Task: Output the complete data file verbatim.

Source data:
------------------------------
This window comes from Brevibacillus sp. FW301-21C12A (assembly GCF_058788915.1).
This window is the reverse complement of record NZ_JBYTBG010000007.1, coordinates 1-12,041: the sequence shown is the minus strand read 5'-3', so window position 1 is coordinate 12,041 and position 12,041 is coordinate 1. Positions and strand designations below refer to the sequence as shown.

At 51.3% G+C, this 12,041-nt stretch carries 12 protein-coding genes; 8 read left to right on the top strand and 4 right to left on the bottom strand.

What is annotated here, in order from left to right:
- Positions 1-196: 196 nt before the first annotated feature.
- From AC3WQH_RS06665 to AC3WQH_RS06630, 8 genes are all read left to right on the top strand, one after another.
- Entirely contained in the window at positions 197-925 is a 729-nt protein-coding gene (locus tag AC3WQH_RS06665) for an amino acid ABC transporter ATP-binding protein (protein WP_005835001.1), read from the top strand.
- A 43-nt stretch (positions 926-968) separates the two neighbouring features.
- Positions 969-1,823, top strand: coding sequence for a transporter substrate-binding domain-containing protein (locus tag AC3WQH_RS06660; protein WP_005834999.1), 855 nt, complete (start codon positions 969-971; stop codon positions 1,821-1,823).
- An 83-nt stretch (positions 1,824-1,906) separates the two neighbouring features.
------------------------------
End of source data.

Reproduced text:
This window comes from Brevibacillus sp. FW301-21C12A (assembly GCF_058788915.1).
This window is the reverse complement of record NZ_JBYTBG010000007.1, coordinates 1-12,041: the sequence shown is the minus strand read 5'-3', so window position 1 is coordinate 12,041 and position 12,041 is coordinate 1. Positions and strand designations below refer to the sequence as shown.

At 51.3% G+C, this 12,041-nt stretch carries 12 protein-coding genes; 8 read left to right on the top strand and 4 right to left on the bottom strand.

What is annotated here, in order from left to right:
- Positions 1-196: 196 nt before the first annotated feature.
- From AC3WQH_RS06665 to AC3WQH_RS06630, 8 genes are all read left to right on the top strand, one after another.
- Entirely contained in the window at positions 197-925 is a 729-nt protein-coding gene (locus tag AC3WQH_RS06665) for an amino acid ABC transporter ATP-binding protein (protein WP_005835001.1), read from the top strand.
- A 43-nt stretch (positions 926-968) separates the two neighbouring features.
- Positions 969-1,823, top strand: coding sequence for a transporter substrate-binding domain-containing protein (locus tag AC3WQH_RS06660; protein WP_005834999.1), 855 nt, complete (start codon positions 969-971; stop codon positions 1,821-1,823).
- An 83-nt stretch (positions 1,824-1,906) separates the two neighbouring features.